I’m traveling this week, so instead of skipping a week let’s try an experiment and throw out a question to y’all:
🤜 Share one thing that you’ve changed within your organization that has made your team meaningfully more effective 🤛
This could be anything from a new design review process, to how you approach meetings, to a sweet new template everyone loves. Click the big orange button below to share one thing that comes to mind, and upvote your favorite ideas — this should take no more than a couple of minutes. Go!
Keeping track of every piece of customer feedback we receive, and then actually following up after we've made improvements to let people know they've been heard. Most companies don't follow up, and it's been a game changer for customer engagement and spread.
I created a template in case anyone is interested in trying out our methodology
I'm in an engineering first org, so I had to introduce product into our development processes in a valuable and non-intrusive way.
I did this by introducing Product Discovery documents on topics that we want to address with the following structure:
1) Overview, goals, and non-goals: this defines the scope and boundaries of the discovery effort
2) User stories: this helps identify the spectrum of scenarios users may encounter
3) User needs: this distills findings into clear requirements from the product
4) Product requirements: this translates users requirements into engineering specifications for implementation
5) Illustrations/mock ups: this visualizes what an implementation might look like
6) User artifacts/feedback in appendix: these are notes/snapshots of user insights collected during discovery from meetings, chats, messages, or otherwise
I was blown away by the feedback from the engineers like "I clearly know what we need to build now", or "I better understand our users". I'm happy to say these docs are now prerequisites before engineers feel comfortable to write any code.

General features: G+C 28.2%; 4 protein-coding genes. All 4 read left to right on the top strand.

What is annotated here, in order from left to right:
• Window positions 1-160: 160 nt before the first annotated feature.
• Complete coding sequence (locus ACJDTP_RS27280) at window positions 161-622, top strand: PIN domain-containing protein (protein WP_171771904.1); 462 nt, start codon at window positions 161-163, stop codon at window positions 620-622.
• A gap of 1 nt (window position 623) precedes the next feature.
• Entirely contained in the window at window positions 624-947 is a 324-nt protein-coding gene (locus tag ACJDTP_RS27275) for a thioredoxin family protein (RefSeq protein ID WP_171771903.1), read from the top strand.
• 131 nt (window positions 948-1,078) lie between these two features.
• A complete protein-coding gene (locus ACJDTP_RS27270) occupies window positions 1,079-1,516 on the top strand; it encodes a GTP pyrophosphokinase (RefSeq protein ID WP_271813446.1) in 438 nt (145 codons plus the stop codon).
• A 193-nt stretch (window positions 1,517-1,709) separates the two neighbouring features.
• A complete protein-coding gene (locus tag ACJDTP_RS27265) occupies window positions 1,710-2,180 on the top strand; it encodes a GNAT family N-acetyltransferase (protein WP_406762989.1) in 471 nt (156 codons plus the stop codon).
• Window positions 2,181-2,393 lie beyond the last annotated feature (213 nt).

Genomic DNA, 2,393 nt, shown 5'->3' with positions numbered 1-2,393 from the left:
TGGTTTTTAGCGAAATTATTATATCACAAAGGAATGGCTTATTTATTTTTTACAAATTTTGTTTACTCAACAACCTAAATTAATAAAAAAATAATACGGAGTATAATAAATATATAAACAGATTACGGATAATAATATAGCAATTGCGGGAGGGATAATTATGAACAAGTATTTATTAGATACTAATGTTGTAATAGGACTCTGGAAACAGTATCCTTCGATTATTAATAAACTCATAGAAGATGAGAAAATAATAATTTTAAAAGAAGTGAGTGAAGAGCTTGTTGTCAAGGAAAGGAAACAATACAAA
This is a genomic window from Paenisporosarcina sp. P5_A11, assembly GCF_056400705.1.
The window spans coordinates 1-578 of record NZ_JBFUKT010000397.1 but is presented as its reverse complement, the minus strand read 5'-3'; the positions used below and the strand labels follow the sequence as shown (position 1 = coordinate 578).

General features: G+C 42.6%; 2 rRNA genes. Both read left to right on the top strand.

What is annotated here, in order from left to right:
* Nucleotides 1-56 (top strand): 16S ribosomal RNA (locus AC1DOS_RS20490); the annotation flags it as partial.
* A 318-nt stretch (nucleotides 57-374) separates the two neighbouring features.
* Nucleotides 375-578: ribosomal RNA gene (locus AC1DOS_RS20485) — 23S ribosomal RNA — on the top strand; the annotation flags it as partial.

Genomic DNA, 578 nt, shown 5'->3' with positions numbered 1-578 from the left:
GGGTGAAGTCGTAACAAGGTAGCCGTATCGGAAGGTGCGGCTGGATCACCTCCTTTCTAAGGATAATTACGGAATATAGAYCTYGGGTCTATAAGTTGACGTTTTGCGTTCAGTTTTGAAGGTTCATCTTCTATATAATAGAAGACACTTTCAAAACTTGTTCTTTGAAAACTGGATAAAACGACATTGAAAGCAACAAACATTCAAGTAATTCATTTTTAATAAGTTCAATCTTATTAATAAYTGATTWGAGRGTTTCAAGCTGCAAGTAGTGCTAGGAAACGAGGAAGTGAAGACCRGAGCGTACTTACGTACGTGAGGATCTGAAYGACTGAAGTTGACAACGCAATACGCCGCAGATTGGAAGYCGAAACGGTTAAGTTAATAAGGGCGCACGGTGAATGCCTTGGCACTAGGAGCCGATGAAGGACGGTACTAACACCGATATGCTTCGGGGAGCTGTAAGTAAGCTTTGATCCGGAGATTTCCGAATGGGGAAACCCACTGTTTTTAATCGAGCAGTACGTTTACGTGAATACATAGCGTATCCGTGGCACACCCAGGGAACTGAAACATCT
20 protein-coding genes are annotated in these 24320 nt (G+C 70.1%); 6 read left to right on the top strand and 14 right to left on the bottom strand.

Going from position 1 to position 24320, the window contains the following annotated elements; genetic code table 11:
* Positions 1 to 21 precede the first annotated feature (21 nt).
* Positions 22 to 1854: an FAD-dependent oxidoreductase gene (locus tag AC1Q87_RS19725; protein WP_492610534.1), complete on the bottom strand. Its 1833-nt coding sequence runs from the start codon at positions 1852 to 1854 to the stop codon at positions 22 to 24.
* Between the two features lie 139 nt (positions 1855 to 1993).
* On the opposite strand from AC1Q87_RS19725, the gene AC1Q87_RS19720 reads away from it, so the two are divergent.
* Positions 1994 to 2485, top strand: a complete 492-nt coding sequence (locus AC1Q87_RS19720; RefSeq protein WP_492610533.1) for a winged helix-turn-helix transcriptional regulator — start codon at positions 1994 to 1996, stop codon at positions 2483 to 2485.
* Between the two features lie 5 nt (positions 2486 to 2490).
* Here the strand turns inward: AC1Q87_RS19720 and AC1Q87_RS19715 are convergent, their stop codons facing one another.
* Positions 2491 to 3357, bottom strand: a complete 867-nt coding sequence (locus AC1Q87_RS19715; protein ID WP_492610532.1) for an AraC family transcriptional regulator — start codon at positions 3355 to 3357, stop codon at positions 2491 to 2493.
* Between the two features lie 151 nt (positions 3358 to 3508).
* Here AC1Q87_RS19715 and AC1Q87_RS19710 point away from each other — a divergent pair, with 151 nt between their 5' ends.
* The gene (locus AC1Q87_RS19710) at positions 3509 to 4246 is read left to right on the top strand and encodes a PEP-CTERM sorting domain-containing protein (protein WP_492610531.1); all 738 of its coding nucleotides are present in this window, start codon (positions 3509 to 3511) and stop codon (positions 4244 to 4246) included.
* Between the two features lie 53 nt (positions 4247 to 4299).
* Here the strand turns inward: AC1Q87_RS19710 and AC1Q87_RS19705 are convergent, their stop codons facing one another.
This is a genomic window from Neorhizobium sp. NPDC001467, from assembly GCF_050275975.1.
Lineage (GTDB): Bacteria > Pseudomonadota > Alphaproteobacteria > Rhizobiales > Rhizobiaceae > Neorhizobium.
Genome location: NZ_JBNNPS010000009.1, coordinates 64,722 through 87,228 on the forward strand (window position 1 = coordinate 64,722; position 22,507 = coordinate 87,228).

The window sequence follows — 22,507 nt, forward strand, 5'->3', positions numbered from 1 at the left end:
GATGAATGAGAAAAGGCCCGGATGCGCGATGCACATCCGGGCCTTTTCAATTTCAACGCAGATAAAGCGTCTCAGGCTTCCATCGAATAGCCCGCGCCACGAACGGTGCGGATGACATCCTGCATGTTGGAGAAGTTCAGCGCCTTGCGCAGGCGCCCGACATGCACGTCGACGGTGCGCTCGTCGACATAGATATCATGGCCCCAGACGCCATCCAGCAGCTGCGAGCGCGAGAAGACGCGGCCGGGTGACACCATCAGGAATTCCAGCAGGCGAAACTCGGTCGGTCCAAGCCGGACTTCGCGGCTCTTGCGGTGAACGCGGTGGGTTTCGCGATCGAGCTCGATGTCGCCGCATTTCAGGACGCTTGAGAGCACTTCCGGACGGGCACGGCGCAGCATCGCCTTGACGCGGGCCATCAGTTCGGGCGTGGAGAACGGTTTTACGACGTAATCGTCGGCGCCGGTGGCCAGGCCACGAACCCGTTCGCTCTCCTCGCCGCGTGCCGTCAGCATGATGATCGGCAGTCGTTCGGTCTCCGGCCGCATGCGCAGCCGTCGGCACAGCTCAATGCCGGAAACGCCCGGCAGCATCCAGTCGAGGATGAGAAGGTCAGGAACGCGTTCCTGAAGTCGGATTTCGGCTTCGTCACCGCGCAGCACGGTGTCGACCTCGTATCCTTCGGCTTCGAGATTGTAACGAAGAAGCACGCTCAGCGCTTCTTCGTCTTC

Shameless plug - I wrote about my first year as a PM, and I'd love to hear your feedback and thoughts: https://blog.usejournal.com/my-first-year-as-a-product-manager-c34c0cac47f9
After reading Trillion Dollar Coach, I liked the idea of "Trip Reports". So I introduced a variation of that in our team meetings.
Every Monday morning, I asked the team to send me photos of their weekend/vacation. I collated it into individual slides and at the start of our team meeting we went round the room talking about your photos! (15 mins)
This had a positive impact to the team. We got to know each other as humans outside of work. We let our guard down before talking about work. Especially great for new starters!
After reading 📚 UX for startups and other UX books in my first 2 weeks after joining the startup, we experimented with setting aside a day where all engineers 👨💻 focused on a certain list full of UX annoyances (not bugs) then send out an email with all improvements as we ate pizza 🍕 while solving them.
🚨On D-day, there was only 1 engineer who was available because the rest had emergencies.
We (me as UX & Front-end of course after discussions with the PM) moved the tickets from:
'Design in progress' 👉'Ready for Dev' 👉 'In Progress' 👉 'Code Review' 👉 'QA' 👉 'Done'
🎉We managed to address 10% of all the UX annoyances.
After reflecting with the team 🧠, because we work in agile way, we all decided that for every sprint ♺, we will be picking 1-2 UX Annoyances 😡 and add them to the Backlog.
This was a victory for the team! 🙌 Now we are not just looking at Painkillers (PM vs UX) but also Vitamins!
😢Still trying to look for time to write the article.
Delivered monitoring / analytics with each feature implemented in the product. This made it easy to justify more budget by having a backlog of a pretty deep set of analytics by the time we were a few months into the project.
Example - feature to improve uptime, so while eng team built out that feature i built out the data pipeline to monitor uptime, to get a baseline + show improvement from feature. also had added benefit of giving us effectively real time feedback on effectiveness of feature.
Couple of changes
1) Daily Virtual Scrum over slack,where team shares what are the things they are targeting to achieve that day. And at the end of day, they share the status update aganist each line item they shared in the morning. We replaced attendance process with this. It reinforces team to go through the allocated task and think as first thing in morning, before they start executing.